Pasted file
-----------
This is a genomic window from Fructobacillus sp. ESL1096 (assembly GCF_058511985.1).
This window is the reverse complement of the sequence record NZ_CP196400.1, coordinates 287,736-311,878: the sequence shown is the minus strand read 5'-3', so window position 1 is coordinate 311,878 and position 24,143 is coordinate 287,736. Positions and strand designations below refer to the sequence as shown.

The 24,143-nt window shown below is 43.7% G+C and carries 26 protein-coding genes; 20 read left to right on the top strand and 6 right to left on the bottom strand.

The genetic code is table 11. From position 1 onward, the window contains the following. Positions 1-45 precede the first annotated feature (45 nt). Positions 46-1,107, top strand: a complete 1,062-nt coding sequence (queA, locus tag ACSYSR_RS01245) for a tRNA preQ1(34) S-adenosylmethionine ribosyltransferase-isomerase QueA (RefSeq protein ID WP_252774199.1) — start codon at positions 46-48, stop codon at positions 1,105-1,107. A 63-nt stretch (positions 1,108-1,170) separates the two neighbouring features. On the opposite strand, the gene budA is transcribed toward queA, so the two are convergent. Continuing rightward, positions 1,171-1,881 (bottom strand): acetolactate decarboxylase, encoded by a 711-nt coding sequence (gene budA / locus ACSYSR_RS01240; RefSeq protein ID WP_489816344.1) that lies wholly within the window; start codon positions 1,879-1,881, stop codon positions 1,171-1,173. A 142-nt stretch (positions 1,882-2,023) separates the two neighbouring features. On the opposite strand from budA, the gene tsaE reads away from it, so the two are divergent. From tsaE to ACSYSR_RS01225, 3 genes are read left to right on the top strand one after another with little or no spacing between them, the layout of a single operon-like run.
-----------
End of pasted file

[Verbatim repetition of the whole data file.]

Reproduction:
This is a genomic window from Fructobacillus sp. ESL1096 (assembly GCF_058511985.1).
This window is the reverse complement of the sequence record NZ_CP196400.1, coordinates 287,736-311,878: the sequence shown is the minus strand read 5'-3', so window position 1 is coordinate 311,878 and position 24,143 is coordinate 287,736. Positions and strand designations below refer to the sequence as shown.

The 24,143-nt window shown below is 43.7% G+C and carries 26 protein-coding genes; 20 read left to right on the top strand and 6 right to left on the bottom strand.

The genetic code is table 11. From position 1 onward, the window contains the following. Positions 1-45 precede the first annotated feature (45 nt). Positions 46-1,107, top strand: a complete 1,062-nt coding sequence (queA, locus tag ACSYSR_RS01245) for a tRNA preQ1(34) S-adenosylmethionine ribosyltransferase-isomerase QueA (RefSeq protein ID WP_252774199.1) — start codon at positions 46-48, stop codon at positions 1,105-1,107. A 63-nt stretch (positions 1,108-1,170) separates the two neighbouring features. On the opposite strand, the gene budA is transcribed toward queA, so the two are convergent. Continuing rightward, positions 1,171-1,881 (bottom strand): acetolactate decarboxylase, encoded by a 711-nt coding sequence (gene budA / locus ACSYSR_RS01240; RefSeq protein ID WP_489816344.1) that lies wholly within the window; start codon positions 1,879-1,881, stop codon positions 1,171-1,173. A 142-nt stretch (positions 1,882-2,023) separates the two neighbouring features. On the opposite strand from budA, the gene tsaE reads away from it, so the two are divergent. From tsaE to ACSYSR_RS01225, 3 genes are read left to right on the top strand one after another with little or no spacing between them, the layout of a single operon-like run.